You are not permitted to download, save or email this image. Visit image gallery to purchase the image.
Survival instincts and training kicked in for the three men in Monday's helicopter crash in the Auckland Islands.
The twin-engined BK117 helicopter, a ''highly robust'' aircraft commonly used by rescue services in New Zealand, sank about two minutes after hitting the water.
It took the trio, wearing warm but bulky immersion suits, 20 minutes to swim about 300m to the island, where they had to ''fight their way'' through a kelp field to get ashore.
With one torch between them, they skirted around high cliffs to find a way up on to flat ground, then clambered up into a rata forest.
Southern Lakes Helicopters pilot Andrew Hefford was discharged from Southland Hospital yesterday afternoon and was expected back in Te Anau by evening.
His colleagues, winch operator Lester Stevens and St John paramedic John Lambeth, who were discharged from hospital on Tuesday with minor injuries, took part in a debrief at the company's base in Te Anau yesterday to prepare for the arrival of traffic accident investigators.
Although the pair had clear recollections of what had happened immediately after crashing into the sea, the company still had no idea what had caused the accident, Southern Lakes chief executive Sir Richard Hayes said after the debrief.
All three men were physically ''pretty good considering what they went through'', he said.
''They ended up in the sea an hour after dark, but were able to extract themselves.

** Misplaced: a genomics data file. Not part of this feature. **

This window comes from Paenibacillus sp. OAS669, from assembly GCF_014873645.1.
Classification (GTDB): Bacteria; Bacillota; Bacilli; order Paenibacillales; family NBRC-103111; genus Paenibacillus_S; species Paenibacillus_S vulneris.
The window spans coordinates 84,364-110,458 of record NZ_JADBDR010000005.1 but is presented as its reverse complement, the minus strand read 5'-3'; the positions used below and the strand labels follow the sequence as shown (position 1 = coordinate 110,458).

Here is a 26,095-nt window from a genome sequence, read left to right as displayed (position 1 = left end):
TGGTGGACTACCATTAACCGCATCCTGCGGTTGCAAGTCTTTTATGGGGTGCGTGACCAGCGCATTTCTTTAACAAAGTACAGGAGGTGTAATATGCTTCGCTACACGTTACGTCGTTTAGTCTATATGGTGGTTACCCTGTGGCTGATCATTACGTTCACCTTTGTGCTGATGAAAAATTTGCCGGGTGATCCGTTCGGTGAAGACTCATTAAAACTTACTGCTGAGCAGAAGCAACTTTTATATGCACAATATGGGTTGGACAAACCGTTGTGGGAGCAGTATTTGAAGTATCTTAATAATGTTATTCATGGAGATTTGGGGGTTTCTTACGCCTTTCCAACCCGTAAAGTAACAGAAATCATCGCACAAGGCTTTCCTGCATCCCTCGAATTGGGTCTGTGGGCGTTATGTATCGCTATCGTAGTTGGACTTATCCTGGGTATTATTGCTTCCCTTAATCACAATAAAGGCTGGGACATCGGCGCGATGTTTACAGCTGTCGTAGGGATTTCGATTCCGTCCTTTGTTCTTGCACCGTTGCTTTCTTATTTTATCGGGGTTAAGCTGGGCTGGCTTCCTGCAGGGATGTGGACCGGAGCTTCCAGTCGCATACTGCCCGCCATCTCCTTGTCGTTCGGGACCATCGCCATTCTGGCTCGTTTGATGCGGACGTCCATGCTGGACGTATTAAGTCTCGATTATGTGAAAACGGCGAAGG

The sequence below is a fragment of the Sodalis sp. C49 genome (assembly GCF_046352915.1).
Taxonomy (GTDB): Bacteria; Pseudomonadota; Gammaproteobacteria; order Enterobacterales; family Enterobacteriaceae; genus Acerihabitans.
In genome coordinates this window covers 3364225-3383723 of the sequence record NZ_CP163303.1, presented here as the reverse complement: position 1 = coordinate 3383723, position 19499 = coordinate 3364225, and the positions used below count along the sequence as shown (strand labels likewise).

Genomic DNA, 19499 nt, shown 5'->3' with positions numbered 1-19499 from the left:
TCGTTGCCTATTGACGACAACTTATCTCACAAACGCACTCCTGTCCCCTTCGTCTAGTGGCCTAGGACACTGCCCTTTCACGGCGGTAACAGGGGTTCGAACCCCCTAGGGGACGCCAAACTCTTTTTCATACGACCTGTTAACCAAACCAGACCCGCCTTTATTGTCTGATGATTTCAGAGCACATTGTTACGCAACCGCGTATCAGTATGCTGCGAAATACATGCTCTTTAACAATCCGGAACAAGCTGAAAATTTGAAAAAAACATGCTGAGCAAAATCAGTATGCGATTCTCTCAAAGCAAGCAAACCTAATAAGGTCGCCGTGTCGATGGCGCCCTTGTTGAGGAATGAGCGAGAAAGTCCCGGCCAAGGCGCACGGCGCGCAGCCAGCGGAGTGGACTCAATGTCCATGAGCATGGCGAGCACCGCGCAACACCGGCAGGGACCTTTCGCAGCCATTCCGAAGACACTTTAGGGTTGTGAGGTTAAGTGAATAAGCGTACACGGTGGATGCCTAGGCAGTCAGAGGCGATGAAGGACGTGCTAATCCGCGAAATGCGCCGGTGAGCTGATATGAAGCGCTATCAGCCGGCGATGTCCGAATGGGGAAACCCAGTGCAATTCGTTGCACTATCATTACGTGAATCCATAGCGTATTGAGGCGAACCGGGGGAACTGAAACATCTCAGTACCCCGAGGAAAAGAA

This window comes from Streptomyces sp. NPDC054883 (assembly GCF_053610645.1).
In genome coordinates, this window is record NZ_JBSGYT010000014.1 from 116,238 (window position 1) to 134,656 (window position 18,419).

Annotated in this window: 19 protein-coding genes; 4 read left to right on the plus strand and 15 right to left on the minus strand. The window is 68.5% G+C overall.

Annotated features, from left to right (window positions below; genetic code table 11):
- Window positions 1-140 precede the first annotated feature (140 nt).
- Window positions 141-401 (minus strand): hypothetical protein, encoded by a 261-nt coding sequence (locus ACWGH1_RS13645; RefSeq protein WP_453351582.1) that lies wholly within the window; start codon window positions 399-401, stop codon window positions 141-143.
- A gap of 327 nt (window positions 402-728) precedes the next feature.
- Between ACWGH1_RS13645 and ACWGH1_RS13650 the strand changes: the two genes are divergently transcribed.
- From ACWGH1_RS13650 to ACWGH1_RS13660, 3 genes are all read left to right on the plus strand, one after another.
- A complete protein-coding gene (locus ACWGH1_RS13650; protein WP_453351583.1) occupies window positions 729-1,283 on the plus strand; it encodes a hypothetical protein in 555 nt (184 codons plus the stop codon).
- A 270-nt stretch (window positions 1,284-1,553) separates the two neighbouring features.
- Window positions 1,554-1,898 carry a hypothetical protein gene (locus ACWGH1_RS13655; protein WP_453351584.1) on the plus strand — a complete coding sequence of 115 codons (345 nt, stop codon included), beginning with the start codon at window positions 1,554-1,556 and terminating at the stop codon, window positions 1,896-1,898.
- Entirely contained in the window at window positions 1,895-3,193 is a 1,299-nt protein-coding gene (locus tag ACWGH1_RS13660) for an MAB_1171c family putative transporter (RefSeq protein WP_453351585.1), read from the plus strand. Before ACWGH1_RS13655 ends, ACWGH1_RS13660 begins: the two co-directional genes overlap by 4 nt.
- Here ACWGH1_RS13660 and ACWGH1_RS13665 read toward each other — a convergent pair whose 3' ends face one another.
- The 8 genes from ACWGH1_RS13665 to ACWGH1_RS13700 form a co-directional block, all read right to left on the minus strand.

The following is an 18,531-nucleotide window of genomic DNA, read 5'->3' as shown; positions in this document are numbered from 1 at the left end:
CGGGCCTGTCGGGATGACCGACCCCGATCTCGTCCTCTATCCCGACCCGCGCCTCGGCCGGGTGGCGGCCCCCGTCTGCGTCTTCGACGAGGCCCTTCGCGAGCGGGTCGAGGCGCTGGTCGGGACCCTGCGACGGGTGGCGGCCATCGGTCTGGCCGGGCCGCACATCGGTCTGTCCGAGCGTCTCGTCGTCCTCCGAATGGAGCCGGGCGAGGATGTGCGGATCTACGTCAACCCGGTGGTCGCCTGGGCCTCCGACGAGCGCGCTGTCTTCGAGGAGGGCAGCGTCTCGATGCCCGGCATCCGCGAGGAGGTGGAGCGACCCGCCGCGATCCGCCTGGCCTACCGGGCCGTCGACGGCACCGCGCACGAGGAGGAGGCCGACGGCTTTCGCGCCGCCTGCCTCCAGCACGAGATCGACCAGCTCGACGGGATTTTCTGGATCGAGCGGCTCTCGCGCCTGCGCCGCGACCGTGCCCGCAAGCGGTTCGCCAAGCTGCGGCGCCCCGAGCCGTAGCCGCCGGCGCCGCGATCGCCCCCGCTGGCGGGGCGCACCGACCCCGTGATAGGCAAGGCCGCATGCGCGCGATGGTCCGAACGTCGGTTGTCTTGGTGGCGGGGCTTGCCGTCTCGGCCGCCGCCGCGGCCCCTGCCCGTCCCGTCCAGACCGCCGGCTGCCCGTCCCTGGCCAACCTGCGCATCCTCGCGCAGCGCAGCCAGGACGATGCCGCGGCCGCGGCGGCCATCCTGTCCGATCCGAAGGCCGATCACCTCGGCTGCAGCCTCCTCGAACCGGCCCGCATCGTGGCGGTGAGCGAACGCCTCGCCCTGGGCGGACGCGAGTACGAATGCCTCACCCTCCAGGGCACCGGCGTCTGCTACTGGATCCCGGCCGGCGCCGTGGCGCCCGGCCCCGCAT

''The training kicks in - they've done the HUET [Helicopter Underwater Escape Training] - it's second nature to them now.''
Mr Stevens, knocked unconscious on impact, did not remember exiting the aircraft, but came to in the water.
''It was John who grabbed him.''
The moment one of Sir Richard's crew spotted the men - 15 hours after all communication with the trio was suddenly lost - was an ''incredible feeling''.
He had been fearing the worst as he flew south to join the search for his missing crew.
''It was the worst flight I've ever had into the Southern Ocean, and I've done more of those than I'd care to remember.
''I'm ever so thankful they're here with us.''
It was the first accident in the company's 40-plus year history, but they were keen to learn all they could about what had gone wrong, and whether there was anything they and others in the aviation industry could improve on.
He was expecting to spend the next couple of days helping the Transport Accident Investigation Commission (TAIC) with its investigation.
Sir Richard was curious to find out what went wrong as the aircraft turned for its approach to the island, which is at the northeastern end of the Auckland Islands group.
The rescue mission, for an ill crewman on a fishing vessel, had been expected to be a pretty straightforward job.
''It was a great night; it was relatively clear visibility.
''There was nothing in the build-up that anything was about to happen.''
Sir Richard said the wrecked aircraft was lying on the seabed worthless, but could be salvaged if TAIC or the Department of Conservation required.
TAIC spokesman Simon Pleasants said yesterday investigators had travelled south to interview the survivors.
The interviews would start an investigation that may include an attempt to raise the helicopter from the ocean.
Mr Pleasants said that would involve talking to salvage operators, after which a decision would be made.
If the helicopter was recovered, the wreckage would be taken to a TAIC facility in Wellington.
Investigations usually took about 18 months, but could take longer.
Southern Lakes Helicopters operations manager Lloyd Matheson said along with the TAIC investigation, the Civil Aviation Authority would investigate.
The company itself would also conduct an internal investigation, all standard procedure after a crash.
Mr Lambeth was interviewed yesterday by investigators and Mr Stevens was due to be interviewed today.
Mr Hefford would also be interviewed today, if he was up to it the day after his release from hospital, Mr Matheson said.
''It just depends on how Andrew, the pilot, gets on overnight.''